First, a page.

A Self-Invested Personal Pension (SIPP) is a common type of retirement savings vehicle in the UK. It doesn’t have a neat equivalent in the US – it’s kind of like a 401(k) but just for you.
A SIPP is very similar to a UK employer-provided pension, although won’t typically have employer contributions (it’s allowed, but I haven’t run into it much – welcome any examples in the comments).
Big caveat: Many tax professionals consider a SIPP a pension, and I’ve based the rest of this post on that judgment. However, others consider it a “foreign grantor trust”, which has much more complicated US tax filing requirements (forms 3520 and 3520-A) and PFIC limitations. You must be satisfied that a SIPP is a pension rather than a foreign grantor trust, or be willing to deal with the pain of the trust requirements – they probably aren’t worth the hassle except in specific circumstances.
- In my layman’s reading of the US/UK tax treaty, I tend to agree that they are a pension rather than a foreign grantor trust, for what that’s worth (not much!)
- Update 27Apr21: It’s also possible that a SIPP is a pension and thus tax protected from the US, but the IRS can impose informational filing requirements without taxing them (form 3520 and 3520-A). These forms don’t require you to pay anything to the IRS, but they’re pretty complicated and can be expensive to have a professional prepare. A tax professional I trust takes this view, so I’m inclined to agree – you get tax protection but onerous informational filing requirements.
If your employer pension has high fees, it’s probably better to use a SIPP after you maximize the match and max out a Roth IRA. Obviously, if you’re self-employed or otherwise don’t have an employer pension, a SIPP is the clear substitute – I’d probably still put it as a lower priority than the Roth, just since IRA fees tend to be lower, but it’s a tossup.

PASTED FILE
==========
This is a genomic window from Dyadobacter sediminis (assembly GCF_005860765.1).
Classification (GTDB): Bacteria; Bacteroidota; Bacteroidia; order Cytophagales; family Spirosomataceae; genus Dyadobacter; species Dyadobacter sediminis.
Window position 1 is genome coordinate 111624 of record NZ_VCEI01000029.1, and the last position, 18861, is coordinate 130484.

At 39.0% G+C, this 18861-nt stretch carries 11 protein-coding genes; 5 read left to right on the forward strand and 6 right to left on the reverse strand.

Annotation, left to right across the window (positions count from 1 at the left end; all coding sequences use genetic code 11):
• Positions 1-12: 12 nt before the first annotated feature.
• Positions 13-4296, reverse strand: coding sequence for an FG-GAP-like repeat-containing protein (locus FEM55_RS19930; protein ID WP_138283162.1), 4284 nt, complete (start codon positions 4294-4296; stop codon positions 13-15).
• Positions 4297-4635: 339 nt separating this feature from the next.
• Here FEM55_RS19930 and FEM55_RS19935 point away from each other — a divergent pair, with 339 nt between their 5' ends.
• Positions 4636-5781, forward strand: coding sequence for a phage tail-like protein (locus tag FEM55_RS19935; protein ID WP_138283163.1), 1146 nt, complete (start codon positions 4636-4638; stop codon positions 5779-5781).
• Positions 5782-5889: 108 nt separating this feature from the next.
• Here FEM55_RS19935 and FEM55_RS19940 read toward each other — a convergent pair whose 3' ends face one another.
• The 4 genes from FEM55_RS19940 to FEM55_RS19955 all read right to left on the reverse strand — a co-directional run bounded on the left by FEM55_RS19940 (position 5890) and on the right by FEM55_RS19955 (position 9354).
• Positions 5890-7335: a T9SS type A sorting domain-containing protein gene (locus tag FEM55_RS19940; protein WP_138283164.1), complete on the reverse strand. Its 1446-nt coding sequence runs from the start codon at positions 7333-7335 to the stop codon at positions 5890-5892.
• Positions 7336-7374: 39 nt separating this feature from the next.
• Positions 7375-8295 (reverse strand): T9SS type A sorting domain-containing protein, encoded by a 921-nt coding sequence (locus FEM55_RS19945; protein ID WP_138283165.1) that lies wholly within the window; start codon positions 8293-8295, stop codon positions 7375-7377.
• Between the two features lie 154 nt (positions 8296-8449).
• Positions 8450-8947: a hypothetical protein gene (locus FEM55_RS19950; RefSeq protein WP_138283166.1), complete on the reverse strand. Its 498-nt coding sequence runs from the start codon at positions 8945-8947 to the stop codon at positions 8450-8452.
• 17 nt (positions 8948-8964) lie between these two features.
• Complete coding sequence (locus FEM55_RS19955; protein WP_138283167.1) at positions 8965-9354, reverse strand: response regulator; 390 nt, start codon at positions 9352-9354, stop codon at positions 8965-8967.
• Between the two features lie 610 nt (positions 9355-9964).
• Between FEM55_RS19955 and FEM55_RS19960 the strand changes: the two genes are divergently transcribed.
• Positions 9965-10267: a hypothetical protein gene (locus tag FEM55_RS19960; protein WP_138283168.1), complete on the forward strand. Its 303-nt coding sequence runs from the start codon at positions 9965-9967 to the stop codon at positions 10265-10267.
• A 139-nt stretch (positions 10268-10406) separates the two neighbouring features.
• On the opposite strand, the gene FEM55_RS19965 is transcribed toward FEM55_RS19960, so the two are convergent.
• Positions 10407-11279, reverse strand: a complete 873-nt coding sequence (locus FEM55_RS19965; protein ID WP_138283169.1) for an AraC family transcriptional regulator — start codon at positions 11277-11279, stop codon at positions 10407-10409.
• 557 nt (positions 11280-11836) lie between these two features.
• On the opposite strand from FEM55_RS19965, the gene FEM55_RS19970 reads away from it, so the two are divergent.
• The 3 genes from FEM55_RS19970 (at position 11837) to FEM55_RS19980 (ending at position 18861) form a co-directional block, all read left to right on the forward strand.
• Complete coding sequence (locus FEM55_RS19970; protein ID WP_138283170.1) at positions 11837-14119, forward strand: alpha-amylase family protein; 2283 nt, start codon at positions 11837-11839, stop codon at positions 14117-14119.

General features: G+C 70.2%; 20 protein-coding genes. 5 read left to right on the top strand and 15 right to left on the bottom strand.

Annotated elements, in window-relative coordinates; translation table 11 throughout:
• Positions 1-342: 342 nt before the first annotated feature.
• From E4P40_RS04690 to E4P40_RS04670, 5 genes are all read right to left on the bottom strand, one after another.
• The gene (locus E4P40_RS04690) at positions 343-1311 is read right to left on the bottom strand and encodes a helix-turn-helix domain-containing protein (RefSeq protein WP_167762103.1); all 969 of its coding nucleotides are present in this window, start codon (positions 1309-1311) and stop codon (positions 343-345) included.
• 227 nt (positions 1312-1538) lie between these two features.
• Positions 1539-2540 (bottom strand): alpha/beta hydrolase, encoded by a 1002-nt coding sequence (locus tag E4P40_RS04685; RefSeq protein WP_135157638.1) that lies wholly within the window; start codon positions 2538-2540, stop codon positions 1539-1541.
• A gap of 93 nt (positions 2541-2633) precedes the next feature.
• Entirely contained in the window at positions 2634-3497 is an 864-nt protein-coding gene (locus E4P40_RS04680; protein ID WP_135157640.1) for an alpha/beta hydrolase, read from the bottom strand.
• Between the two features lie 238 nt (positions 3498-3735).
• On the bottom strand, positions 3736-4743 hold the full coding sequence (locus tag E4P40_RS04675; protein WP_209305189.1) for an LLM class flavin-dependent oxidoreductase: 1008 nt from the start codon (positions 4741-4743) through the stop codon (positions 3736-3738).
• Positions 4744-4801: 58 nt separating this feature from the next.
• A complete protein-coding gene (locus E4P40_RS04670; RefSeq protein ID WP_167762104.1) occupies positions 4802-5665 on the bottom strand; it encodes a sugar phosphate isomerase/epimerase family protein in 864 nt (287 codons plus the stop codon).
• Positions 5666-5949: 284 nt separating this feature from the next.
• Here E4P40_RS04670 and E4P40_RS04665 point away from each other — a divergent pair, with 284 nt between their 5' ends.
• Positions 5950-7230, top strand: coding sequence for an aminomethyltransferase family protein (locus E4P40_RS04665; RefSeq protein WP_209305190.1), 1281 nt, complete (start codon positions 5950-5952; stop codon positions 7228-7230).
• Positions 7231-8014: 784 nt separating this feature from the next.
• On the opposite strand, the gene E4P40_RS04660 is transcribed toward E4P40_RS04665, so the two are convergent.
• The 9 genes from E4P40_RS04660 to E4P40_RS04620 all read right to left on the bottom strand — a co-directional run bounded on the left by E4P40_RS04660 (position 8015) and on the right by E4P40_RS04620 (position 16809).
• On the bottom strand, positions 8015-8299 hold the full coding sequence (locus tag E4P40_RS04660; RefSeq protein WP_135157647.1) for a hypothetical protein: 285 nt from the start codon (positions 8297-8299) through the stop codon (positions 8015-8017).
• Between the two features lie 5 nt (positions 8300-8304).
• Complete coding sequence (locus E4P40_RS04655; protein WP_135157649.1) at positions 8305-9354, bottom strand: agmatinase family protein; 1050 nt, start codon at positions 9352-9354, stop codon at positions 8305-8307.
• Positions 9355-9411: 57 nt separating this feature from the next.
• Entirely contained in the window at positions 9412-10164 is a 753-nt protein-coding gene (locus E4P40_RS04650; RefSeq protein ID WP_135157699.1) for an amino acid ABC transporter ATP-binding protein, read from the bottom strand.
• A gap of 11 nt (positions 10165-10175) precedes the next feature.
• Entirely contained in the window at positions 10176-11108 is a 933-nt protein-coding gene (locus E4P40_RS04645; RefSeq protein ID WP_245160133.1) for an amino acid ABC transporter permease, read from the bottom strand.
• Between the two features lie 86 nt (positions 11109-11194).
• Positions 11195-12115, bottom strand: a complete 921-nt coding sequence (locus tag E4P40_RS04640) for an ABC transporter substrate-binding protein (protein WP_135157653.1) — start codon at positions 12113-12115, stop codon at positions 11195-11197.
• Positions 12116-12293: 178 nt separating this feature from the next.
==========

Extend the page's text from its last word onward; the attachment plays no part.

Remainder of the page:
If you’ve got a good employer pension with low fees, there’s probably no point in a SIPP – they share the same contribution limits, anyway.
And if you’ve already brought your employer pension contribution up to equal your employer’s and are avoiding further contributions, a SIPP doesn’t make much sense – it’s the same argument about “foreign grantor trusts” that leads to the advice not to exceed your employer’s contributions that would also make a SIPP a pain.
All UK residents under age 75 are eligible to open a SIPP (even children). However, many UK providers don’t want to deal with US citizens due to the onerous requirements of the US government. There are some specialist expat providers, but they tend to have high fees and often active management.
I know for sure Hargreaves Lansdown will work with US citizens (I have my ISA with them) – if you know of others, please leave a comment and I’ll add them here.
The available options will depend on the provider, but will typically include a range of funds including index funds, target date funds, etc. You can also hold individual shares, if you want.
As long as you agree that a SIPP is a pension rather than a foreign grantor trust, the PFIC restrictions don’t apply and you’re free to hold mutual funds and ETFs.
All the other sections are the same as an employer provided pension.
Transfers from Pensions
You can use a SIPP as the recipient account for employer pensions, or other SIPPs. This is the same idea as rolling over a 401k to an IRA, to help you consolidate pensions from multiple old employers or move to a better/lower-cost provider.